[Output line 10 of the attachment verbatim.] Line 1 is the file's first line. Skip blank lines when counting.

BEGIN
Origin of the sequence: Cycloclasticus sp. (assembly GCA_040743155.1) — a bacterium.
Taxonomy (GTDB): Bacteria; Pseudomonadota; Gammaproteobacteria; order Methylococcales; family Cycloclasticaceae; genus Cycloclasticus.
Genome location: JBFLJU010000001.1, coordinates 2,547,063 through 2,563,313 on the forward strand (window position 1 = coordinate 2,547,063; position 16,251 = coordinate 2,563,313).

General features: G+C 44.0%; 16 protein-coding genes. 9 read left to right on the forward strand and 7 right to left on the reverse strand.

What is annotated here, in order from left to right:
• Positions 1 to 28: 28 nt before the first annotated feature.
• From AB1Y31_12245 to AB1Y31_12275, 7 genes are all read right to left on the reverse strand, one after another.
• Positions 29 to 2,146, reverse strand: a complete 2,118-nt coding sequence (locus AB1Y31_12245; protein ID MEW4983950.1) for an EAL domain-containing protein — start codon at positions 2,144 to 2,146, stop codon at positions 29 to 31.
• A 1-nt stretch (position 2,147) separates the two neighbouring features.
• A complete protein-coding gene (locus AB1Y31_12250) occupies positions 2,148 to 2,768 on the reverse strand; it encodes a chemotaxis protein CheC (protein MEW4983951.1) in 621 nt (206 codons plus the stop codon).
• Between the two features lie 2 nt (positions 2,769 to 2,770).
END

• A complete protein-coding gene (locus AB1Y31_12250) occupies positions 2,148 to 2,768 on the reverse strand; it encodes a chemotaxis protein CheC (protein MEW4983951.1) in 621 nt (206 codons plus the stop codon).